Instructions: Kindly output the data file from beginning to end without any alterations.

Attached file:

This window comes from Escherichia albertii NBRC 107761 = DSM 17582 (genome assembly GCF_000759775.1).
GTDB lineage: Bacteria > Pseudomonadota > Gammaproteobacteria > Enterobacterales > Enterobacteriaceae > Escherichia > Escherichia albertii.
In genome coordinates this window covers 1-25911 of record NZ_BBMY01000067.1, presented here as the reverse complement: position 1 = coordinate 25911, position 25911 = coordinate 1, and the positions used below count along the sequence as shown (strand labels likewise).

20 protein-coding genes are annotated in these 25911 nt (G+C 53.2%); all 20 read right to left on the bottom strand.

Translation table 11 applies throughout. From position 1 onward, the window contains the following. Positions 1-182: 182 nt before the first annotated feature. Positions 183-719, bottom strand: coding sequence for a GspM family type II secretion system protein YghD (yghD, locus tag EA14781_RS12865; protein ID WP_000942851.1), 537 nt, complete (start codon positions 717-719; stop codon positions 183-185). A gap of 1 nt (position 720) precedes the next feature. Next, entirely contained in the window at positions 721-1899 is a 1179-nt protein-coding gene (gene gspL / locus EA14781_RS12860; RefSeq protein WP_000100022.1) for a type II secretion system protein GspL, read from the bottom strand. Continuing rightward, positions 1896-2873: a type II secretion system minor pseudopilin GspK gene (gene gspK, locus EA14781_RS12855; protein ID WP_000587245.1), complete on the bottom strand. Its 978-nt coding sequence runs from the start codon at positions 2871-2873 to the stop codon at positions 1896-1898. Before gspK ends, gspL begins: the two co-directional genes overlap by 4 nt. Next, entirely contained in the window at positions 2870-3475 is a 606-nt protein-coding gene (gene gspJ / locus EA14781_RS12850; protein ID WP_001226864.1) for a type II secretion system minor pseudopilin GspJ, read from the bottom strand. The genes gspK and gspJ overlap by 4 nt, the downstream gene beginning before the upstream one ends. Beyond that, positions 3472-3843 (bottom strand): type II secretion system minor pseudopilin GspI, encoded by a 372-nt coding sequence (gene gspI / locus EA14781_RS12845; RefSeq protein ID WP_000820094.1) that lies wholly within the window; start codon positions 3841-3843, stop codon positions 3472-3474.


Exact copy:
This window comes from Escherichia albertii NBRC 107761 = DSM 17582 (genome assembly GCF_000759775.1).
GTDB lineage: Bacteria > Pseudomonadota > Gammaproteobacteria > Enterobacterales > Enterobacteriaceae > Escherichia > Escherichia albertii.
In genome coordinates this window covers 1-25911 of record NZ_BBMY01000067.1, presented here as the reverse complement: position 1 = coordinate 25911, position 25911 = coordinate 1, and the positions used below count along the sequence as shown (strand labels likewise).

20 protein-coding genes are annotated in these 25911 nt (G+C 53.2%); all 20 read right to left on the bottom strand.

Translation table 11 applies throughout. From position 1 onward, the window contains the following. Positions 1-182: 182 nt before the first annotated feature. Positions 183-719, bottom strand: coding sequence for a GspM family type II secretion system protein YghD (yghD, locus tag EA14781_RS12865; protein ID WP_000942851.1), 537 nt, complete (start codon positions 717-719; stop codon positions 183-185). A gap of 1 nt (position 720) precedes the next feature. Next, entirely contained in the window at positions 721-1899 is a 1179-nt protein-coding gene (gene gspL / locus EA14781_RS12860; RefSeq protein WP_000100022.1) for a type II secretion system protein GspL, read from the bottom strand. Continuing rightward, positions 1896-2873: a type II secretion system minor pseudopilin GspK gene (gene gspK, locus EA14781_RS12855; protein ID WP_000587245.1), complete on the bottom strand. Its 978-nt coding sequence runs from the start codon at positions 2871-2873 to the stop codon at positions 1896-1898. Before gspK ends, gspL begins: the two co-directional genes overlap by 4 nt. Next, entirely contained in the window at positions 2870-3475 is a 606-nt protein-coding gene (gene gspJ / locus EA14781_RS12850; protein ID WP_001226864.1) for a type II secretion system minor pseudopilin GspJ, read from the bottom strand. The genes gspK and gspJ overlap by 4 nt, the downstream gene beginning before the upstream one ends. Beyond that, positions 3472-3843 (bottom strand): type II secretion system minor pseudopilin GspI, encoded by a 372-nt coding sequence (gene gspI / locus EA14781_RS12845; RefSeq protein ID WP_000820094.1) that lies wholly within the window; start codon positions 3841-3843, stop codon positions 3472-3474.